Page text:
In the new RFS2 rulings, these land use changes are now counted in the GHG calculations for biofuels, which is a huge advantage for cellulosic biofuels that are not reported to cause these indirect land use changes (ILUCs), but a bit of a hit for corn ethanol producers. Poet LLC’s CEO, Jeff Broin argues in the article below, “we are concerned that some pieces of the rules put out by EPA today run contrary to that stated effort. Although the international indirect land use change penalty has been lessened somewhat, EPA still relied on the disproven theory when all of the data shows that ethanol production continues to improve and isn’t requiring new land.” His statement that Searchinger’s theory is “disproven” stems from the fact that tracking these land use changes is basically impossible. We can’t very well say that one particular acre of corn in the U.S. diverted to ethanol means that another specific acre of land is diverted to corn from a particular land use to make up for the fallen supply.

As the debate rages on, as I’ve said in previous posts on this site, corn ethanol does not seem to me to translate to healthy, efficient use of land, especially given the terrible effects on land and water from the way we grow corn. I am also not convinced that such large scale corn ethanol production is necessary in order ease the transition to second and third generation biofuels technologies. Finally, while I believe there is great promise for those advanced technologies, the greatest promise, in terms of efficacy and cost effectiveness, lies in the simple task of using less transportation fuel.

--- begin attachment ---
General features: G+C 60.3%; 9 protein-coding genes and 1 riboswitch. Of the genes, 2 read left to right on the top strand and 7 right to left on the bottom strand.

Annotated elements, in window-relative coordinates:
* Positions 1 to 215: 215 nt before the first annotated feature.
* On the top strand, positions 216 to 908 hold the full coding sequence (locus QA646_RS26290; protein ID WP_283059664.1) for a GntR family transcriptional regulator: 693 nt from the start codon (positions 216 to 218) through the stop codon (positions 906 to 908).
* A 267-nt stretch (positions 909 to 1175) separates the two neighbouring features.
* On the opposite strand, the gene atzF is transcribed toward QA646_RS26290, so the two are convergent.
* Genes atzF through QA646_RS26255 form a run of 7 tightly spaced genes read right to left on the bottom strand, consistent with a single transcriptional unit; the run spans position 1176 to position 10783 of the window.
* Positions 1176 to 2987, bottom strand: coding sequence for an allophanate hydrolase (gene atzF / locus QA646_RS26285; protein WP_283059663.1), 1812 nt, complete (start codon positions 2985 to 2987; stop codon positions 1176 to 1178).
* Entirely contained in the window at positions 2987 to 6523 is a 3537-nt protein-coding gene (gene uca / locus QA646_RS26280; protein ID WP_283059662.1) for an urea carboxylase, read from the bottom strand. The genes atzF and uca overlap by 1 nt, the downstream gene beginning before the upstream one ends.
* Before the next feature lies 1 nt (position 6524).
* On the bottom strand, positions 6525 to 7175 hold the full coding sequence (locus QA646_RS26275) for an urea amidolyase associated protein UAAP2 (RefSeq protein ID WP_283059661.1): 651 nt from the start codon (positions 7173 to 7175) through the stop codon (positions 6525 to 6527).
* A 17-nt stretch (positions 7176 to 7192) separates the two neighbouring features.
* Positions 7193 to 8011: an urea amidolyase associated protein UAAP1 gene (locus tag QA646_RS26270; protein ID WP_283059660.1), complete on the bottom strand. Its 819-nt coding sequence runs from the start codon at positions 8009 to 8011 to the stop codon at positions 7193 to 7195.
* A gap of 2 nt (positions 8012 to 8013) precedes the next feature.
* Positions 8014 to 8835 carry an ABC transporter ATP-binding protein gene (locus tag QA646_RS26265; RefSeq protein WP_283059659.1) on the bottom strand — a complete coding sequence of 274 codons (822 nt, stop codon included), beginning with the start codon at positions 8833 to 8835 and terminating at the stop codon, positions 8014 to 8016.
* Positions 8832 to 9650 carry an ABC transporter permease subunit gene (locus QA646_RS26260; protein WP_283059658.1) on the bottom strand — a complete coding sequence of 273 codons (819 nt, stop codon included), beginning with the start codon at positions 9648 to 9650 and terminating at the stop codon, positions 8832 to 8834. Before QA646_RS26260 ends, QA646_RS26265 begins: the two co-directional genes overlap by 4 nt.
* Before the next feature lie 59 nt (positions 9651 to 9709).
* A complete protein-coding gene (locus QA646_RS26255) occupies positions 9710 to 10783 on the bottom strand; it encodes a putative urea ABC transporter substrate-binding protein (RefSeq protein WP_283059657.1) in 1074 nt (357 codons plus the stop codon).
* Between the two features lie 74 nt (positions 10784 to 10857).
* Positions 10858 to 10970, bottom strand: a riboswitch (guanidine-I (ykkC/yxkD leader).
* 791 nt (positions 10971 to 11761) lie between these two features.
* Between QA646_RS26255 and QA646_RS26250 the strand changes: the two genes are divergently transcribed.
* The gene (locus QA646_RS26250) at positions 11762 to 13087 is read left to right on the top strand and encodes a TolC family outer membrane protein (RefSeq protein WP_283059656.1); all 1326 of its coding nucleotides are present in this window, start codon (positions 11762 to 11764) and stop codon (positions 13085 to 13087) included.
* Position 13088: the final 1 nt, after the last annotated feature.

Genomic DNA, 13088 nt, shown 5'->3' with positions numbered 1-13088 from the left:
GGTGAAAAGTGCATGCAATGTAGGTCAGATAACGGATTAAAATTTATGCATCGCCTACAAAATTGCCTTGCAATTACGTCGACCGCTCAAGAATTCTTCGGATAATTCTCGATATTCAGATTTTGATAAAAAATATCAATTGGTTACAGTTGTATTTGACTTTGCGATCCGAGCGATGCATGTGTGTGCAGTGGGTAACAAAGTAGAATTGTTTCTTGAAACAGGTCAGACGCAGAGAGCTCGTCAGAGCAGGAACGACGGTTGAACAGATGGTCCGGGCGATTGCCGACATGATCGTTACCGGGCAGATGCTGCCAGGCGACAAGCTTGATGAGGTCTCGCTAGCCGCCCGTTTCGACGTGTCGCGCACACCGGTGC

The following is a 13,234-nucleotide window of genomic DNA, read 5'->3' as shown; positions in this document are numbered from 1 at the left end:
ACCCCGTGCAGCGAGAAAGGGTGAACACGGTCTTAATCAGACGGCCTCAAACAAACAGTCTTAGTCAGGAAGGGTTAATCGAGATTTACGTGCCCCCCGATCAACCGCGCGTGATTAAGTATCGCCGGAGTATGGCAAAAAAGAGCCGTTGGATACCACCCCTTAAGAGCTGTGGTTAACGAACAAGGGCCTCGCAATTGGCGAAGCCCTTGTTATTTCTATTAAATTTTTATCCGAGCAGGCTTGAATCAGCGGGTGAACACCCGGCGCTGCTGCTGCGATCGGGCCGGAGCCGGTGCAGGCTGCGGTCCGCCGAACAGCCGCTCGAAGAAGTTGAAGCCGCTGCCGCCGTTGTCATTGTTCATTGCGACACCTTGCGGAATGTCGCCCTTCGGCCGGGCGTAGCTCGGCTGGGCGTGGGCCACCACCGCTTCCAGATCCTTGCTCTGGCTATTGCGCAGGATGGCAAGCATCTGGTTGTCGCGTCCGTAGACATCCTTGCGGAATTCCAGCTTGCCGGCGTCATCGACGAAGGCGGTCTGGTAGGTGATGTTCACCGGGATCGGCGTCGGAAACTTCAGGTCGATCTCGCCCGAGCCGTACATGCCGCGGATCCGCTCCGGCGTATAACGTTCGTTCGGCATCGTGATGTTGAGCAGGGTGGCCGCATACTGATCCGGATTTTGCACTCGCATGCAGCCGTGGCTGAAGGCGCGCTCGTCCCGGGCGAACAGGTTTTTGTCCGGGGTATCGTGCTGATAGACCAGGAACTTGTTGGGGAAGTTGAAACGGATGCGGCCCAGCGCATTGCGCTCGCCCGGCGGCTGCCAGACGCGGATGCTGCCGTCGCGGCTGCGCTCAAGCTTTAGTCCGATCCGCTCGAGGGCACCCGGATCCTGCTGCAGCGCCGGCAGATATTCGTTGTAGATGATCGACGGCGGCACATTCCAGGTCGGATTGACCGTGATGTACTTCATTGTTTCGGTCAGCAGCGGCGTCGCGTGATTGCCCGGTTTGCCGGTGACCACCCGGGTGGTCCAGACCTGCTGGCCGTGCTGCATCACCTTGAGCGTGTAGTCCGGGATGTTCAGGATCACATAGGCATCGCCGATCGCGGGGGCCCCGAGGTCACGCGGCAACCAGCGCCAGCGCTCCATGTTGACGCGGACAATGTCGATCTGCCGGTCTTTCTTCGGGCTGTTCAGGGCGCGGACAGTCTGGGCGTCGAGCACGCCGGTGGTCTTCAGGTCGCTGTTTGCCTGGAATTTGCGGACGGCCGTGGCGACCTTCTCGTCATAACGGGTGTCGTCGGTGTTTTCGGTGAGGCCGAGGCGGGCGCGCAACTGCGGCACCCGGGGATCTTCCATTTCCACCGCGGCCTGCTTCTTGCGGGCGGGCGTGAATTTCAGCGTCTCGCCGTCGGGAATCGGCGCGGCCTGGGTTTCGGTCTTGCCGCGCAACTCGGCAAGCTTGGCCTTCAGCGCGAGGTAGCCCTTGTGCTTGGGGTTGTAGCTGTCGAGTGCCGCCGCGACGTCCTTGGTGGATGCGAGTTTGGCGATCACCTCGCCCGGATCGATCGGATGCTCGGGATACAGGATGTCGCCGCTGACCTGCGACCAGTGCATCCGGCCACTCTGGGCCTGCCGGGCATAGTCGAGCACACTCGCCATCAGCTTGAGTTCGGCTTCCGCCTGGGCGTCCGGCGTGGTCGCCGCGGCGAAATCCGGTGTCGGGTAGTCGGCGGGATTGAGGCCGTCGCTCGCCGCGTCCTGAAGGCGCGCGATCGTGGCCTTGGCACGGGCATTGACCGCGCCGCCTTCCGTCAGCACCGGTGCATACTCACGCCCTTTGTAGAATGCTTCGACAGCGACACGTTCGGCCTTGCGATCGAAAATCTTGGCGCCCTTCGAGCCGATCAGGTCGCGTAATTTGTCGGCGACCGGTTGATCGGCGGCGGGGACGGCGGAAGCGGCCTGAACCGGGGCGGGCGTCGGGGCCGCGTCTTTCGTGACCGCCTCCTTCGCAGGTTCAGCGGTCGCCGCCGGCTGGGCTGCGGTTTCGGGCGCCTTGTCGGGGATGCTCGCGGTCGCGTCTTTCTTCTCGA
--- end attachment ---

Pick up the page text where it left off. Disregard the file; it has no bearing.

By Lisa Gibson

Posted February 3, 2010, at 4:22 p.m. CST

The new requirement for cellulosic biofuel production in 2010 is reduced to 6.5 million ethanol–equivalent gallons in the renewable fuels standard (RFS2), down significantly from the 100 million gallons established in RFS1, included in the Energy Policy Act of 2005. The U.S. EPA released final RFS2 rules Feb. 3 as media outlets, producers and others scrambled to find out how it will affect their industries.

[…]

“I think it’s a great change,” said Arnold Klann, CEO of California-based BlueFire ethanol, which focuses on producing cellulosic ethanol from waste. “It was very clear our industry couldn’t meet the standard set for this year.” He added that the new goal is easily achievable and was a good decision.

[…]

Ethanol from sugarcane also meets the standard, reducing GHG emissions by 61 percent. “EPA’s reaffirmation of sugarcane ethanol’s superior GHG reduction confirms that sustainably-produced biofuels can play an important role in climate mitigation,” said Joel Velasco, chief representative in Washington for the Brazilian Sugarcane Industry Association (UNICA). “Sugarcane ethanol is a first generation biofuel with third generation performance.”

[…]

RFS2 rules were originally scheduled for release Jan. 1, 2009, but inclusion of new elements pushed it back. It expands the scope of the program and lays out the strategy for reaching the RFS of 36 billion gallons by 2022. Currently, the country is not on track to meet that goal, as only about 12 billion gallons of biofuels are produced annually. President Obama’s biofuels initiative, also released Feb. 3, states that the goals will be met by supporting the existing biofuels industry, while accelerating the commercial establishment of advanced biofuels by increasing communication and having a strategic plan across the U.S. government, and by employing strategic public-private partnerships.

Read the entire article here.

Written by Jason

February 22nd, 2010 at 3:21 pm

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2 Responses to 'Biofuels Lowdown'

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  1. […] looks like the U.S. may not be content to let Brazil be the only producer of “advanced […]

  2. Thanks for the tip, works great.

    Proactol

    10 Jul 10 at 9:18 pm